Polyethylene tanks, or as they are more often referred – poly tanks, are widely used in the sprayer industry. Our customers often store many types of liquid chemicals such as fertilizers, herbicides and pesticides in these durable tanks. Based on the intended use and customer needs, there’s a tank style appropriate for anyone. We offer tanks for both stationary and transportable applications – PCO tanks, horizontal tanks, and inductor tanks, to name a few. Don’t worry, there won’t be a quiz after this.
On top of that, the tank sizes range in capacity from 2.5 to 12,500 gallons. It may come as no surprise, if you’ve ever visited the Sprayer Depot retail showroom in Orlando, Florida, that we have one of the largest in-stock inventories in the U.S. Seriously, tanks for days. Plus, all orders placed by 3:30 p.m. EST ship the same day. So you can have your brand new tank ready to use in no time.
These tanks have varied lifespans based on use. If you’re using chemicals frequently, like those referenced above, your poly tank will eventually weaken over time. We see a lot of dry rot, where the tank loses its ability to expand and becomes brittle. If you have that issue, consider replacing your tank before the season heats up, or just use water in it. Another issue given the elements is UV damage, which is often determined when your tank shows parallel lines. Here are some ways to catch these issues when you regularly inspect your tank, which you should do as often as calibration. And we all know how much we like to remind you to calibrate your sprayers.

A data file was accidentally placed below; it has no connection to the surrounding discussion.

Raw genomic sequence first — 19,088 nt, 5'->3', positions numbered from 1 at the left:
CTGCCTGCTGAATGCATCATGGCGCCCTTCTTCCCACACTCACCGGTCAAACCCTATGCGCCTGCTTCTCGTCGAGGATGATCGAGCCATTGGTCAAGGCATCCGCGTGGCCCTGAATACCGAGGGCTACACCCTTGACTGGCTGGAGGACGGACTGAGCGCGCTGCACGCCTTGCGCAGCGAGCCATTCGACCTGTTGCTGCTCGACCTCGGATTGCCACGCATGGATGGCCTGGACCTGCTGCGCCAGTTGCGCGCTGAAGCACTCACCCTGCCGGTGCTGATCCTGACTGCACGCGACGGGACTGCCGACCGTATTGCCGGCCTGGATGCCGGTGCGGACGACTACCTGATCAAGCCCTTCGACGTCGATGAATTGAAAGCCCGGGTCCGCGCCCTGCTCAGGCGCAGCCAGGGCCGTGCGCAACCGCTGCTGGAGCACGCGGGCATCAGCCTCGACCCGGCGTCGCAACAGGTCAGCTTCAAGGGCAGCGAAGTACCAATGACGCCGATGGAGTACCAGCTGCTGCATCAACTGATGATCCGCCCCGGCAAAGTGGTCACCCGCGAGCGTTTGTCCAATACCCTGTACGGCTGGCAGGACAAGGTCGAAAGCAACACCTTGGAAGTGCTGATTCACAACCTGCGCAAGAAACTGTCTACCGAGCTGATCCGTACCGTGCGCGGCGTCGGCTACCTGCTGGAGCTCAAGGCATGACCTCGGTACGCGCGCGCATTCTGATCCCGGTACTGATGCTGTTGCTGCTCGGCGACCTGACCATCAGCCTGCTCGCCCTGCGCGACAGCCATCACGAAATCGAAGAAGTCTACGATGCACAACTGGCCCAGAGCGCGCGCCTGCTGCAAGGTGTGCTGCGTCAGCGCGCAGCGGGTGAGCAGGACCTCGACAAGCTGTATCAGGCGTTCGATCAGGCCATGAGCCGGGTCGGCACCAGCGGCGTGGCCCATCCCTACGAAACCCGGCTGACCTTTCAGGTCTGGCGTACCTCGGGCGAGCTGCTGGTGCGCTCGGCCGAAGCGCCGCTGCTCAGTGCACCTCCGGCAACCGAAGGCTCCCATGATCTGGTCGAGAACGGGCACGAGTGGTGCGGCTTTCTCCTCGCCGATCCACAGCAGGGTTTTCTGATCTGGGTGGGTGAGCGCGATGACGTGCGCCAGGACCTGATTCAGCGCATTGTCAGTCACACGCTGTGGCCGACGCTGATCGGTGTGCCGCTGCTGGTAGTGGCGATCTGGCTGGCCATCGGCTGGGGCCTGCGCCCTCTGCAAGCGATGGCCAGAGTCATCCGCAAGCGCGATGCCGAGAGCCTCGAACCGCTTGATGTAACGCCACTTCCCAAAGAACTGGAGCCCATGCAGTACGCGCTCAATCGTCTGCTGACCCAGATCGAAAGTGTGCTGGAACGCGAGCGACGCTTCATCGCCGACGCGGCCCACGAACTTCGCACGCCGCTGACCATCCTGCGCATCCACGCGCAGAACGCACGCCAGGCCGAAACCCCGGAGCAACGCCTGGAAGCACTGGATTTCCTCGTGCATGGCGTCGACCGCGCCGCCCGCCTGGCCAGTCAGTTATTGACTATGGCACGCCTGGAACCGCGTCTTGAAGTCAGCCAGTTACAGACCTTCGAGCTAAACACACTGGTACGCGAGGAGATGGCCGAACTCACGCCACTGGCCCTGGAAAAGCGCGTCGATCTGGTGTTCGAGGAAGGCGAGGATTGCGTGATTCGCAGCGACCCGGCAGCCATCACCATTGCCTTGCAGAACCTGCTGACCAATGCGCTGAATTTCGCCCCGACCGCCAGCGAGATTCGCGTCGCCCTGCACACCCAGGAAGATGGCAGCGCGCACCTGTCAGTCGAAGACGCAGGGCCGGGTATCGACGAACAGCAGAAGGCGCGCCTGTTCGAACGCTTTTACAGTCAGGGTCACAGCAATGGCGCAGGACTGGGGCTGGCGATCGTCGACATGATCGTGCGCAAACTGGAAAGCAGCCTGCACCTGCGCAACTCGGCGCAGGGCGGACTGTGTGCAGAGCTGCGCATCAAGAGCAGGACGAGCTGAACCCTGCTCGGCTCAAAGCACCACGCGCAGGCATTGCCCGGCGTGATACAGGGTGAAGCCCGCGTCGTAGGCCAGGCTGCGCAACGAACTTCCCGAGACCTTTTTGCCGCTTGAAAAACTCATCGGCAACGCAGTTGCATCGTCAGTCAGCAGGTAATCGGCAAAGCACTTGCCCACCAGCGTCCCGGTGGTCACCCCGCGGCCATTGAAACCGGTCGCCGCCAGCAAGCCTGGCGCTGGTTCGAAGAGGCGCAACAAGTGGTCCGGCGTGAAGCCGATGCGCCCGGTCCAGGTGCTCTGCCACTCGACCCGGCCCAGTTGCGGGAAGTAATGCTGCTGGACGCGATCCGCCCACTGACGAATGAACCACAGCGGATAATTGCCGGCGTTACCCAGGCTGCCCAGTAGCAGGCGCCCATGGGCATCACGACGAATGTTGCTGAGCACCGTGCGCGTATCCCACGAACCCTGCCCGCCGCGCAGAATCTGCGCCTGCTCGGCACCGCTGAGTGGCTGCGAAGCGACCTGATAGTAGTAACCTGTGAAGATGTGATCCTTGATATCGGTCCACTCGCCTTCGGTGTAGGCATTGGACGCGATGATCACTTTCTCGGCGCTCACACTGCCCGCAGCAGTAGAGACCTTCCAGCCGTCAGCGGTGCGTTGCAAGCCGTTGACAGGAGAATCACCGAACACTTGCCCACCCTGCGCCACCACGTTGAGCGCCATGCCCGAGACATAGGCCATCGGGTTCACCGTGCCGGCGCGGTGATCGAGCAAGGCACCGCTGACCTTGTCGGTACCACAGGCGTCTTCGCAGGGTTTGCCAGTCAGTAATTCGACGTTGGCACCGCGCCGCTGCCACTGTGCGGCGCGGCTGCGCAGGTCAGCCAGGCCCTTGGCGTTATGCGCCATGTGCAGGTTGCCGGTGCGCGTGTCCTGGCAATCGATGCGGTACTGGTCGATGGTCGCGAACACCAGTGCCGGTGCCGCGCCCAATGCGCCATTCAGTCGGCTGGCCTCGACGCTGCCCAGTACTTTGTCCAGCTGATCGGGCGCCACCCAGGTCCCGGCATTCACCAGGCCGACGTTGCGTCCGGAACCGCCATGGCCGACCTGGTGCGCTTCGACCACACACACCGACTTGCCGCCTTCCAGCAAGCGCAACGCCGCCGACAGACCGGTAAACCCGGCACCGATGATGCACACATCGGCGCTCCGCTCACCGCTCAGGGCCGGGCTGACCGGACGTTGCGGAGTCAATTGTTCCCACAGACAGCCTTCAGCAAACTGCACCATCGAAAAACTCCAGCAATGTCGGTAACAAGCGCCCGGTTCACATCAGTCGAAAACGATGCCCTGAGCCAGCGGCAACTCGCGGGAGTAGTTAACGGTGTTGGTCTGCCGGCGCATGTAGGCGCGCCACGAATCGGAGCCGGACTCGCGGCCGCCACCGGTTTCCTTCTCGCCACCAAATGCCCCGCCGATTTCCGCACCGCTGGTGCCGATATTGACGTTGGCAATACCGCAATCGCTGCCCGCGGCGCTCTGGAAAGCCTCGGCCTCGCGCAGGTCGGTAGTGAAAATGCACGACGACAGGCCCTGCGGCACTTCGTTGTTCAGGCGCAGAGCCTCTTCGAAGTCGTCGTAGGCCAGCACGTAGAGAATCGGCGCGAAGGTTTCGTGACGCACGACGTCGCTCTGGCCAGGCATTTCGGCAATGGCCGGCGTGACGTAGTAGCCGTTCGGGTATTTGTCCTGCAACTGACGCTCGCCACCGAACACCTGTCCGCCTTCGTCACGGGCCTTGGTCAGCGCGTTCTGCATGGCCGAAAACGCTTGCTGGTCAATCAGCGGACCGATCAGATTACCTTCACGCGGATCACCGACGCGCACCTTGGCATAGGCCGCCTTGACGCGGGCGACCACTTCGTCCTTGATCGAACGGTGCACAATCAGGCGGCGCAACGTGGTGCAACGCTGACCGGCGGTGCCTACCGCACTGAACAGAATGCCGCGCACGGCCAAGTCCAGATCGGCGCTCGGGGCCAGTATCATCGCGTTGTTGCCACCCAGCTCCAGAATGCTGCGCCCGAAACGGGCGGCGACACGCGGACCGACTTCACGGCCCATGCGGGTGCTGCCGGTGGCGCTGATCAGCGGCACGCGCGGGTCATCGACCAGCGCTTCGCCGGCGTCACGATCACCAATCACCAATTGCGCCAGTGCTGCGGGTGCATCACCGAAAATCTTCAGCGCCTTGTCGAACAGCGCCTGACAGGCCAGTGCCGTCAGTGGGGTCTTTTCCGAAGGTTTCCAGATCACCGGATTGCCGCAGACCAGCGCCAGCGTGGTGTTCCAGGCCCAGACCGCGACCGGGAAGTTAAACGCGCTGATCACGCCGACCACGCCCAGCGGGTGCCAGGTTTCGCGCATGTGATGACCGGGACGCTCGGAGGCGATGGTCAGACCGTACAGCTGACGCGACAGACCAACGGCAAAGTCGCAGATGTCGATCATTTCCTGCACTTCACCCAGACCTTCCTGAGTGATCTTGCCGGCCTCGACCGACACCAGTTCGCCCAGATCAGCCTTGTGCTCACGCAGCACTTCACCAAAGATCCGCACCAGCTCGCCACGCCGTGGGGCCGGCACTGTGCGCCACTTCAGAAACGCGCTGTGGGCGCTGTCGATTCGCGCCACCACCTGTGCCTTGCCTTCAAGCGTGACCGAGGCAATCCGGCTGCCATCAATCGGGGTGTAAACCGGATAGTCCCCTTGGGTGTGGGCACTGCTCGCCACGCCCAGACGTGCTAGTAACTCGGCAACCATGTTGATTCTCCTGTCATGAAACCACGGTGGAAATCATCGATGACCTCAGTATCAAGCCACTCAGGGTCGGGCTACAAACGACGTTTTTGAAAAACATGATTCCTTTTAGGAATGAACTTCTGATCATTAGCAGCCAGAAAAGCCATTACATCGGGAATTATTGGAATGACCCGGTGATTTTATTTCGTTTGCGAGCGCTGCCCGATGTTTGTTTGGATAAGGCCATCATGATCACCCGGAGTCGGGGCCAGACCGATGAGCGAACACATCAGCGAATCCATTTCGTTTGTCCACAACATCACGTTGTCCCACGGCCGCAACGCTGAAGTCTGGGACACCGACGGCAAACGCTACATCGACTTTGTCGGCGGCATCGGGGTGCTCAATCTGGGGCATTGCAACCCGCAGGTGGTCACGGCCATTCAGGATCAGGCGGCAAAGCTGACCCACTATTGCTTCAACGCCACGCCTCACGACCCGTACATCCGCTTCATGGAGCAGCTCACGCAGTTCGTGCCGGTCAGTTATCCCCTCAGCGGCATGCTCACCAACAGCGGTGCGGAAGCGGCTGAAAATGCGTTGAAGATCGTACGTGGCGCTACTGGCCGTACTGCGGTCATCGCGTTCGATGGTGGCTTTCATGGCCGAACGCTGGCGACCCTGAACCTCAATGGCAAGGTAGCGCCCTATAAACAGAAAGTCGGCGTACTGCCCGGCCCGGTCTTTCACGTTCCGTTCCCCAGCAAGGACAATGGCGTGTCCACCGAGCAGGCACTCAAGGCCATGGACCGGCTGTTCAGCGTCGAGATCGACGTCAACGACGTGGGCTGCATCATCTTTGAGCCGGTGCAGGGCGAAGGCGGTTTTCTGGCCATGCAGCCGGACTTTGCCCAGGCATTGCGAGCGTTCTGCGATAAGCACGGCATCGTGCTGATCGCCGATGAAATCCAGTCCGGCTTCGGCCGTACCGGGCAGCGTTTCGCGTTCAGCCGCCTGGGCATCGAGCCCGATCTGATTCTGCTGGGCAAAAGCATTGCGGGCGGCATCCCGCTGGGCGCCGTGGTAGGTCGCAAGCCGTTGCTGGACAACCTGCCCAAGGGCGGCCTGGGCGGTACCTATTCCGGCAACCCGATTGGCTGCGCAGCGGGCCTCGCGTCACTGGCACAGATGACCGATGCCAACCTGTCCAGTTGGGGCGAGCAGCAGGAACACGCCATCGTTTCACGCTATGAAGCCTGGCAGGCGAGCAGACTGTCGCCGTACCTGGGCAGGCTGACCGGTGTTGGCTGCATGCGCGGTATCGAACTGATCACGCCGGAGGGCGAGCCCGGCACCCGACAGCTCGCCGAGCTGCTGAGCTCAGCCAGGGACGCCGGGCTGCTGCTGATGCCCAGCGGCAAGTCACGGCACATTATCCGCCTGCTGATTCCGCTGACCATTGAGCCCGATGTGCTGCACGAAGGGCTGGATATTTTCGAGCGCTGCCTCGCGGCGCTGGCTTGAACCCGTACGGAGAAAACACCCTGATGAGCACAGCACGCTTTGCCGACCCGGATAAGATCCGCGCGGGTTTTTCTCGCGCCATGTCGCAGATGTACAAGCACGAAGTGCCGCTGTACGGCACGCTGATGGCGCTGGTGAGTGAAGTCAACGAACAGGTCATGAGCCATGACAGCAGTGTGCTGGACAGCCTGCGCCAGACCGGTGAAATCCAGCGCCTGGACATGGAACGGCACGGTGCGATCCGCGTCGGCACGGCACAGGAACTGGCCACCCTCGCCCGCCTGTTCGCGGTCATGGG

Let’s take a look at three inspection methods:
- Candling: This requires two people. Here you’ll use light to visually inspect you tank. Place a floodlight inside the tank and check the outside for any cracks. Next, shine the floodlight on the outside of the tank while person #2 inspects the inside by looking through the fill opening. Oh, and it goes without saying for safety reasons that you shouldn’t stick your head in a used poly tank. If you must, consider dangling a camera inside for inspection.
- Water-soluble marker: Take a look at the areas of the tank that get the most UV-rays. Rub a water-soluble marker in a 6”x6” area, wipe off and if there’s any ink left you that’s penetrated the tank surface you have an issue with deterioration. Repeat.
- Bat method: The best name and our personal favorite of these three methods, the bat method involves testing the brittleness of an empty tank by hitting it with a baseball bat. Sounds fun, right? A good poly tank moves in and out as it’s filled and emptied. If your tank is brittle you’ll notice it won’t be able to move when hit.
Whether you use PCO tanks, horizontal tanks or inductor tanks, when it’s time for a replacement poly tank we have what you need.